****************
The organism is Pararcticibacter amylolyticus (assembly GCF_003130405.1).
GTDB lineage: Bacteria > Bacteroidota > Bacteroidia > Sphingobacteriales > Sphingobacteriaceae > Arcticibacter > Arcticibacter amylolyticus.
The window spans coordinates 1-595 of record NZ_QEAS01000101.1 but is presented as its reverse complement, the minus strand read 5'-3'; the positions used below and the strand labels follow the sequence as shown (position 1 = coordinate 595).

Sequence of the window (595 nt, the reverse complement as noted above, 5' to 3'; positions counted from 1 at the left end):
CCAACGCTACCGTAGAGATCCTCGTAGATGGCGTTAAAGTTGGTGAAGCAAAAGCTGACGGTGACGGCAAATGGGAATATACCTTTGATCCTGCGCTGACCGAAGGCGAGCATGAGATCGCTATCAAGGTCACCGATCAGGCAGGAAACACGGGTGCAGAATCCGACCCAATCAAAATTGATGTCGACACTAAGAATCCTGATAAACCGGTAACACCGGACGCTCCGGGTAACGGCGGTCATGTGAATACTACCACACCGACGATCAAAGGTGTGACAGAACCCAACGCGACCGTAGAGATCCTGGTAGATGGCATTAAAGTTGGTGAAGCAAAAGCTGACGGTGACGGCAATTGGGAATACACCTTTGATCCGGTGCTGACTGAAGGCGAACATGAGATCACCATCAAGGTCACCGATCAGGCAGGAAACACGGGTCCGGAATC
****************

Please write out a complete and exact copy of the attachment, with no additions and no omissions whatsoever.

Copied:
The organism is Pararcticibacter amylolyticus (assembly GCF_003130405.1).
GTDB lineage: Bacteria > Bacteroidota > Bacteroidia > Sphingobacteriales > Sphingobacteriaceae > Arcticibacter > Arcticibacter amylolyticus.
The window spans coordinates 1-595 of record NZ_QEAS01000101.1 but is presented as its reverse complement, the minus strand read 5'-3'; the positions used below and the strand labels follow the sequence as shown (position 1 = coordinate 595).

Sequence of the window (595 nt, the reverse complement as noted above, 5' to 3'; positions counted from 1 at the left end):
CCAACGCTACCGTAGAGATCCTCGTAGATGGCGTTAAAGTTGGTGAAGCAAAAGCTGACGGTGACGGCAAATGGGAATATACCTTTGATCCTGCGCTGACCGAAGGCGAGCATGAGATCGCTATCAAGGTCACCGATCAGGCAGGAAACACGGGTGCAGAATCCGACCCAATCAAAATTGATGTCGACACTAAGAATCCTGATAAACCGGTAACACCGGACGCTCCGGGTAACGGCGGTCATGTGAATACTACCACACCGACGATCAAAGGTGTGACAGAACCCAACGCGACCGTAGAGATCCTGGTAGATGGCATTAAAGTTGGTGAAGCAAAAGCTGACGGTGACGGCAATTGGGAATACACCTTTGATCCGGTGCTGACTGAAGGCGAACATGAGATCACCATCAAGGTCACCGATCAGGCAGGAAACACGGGTCCGGAATC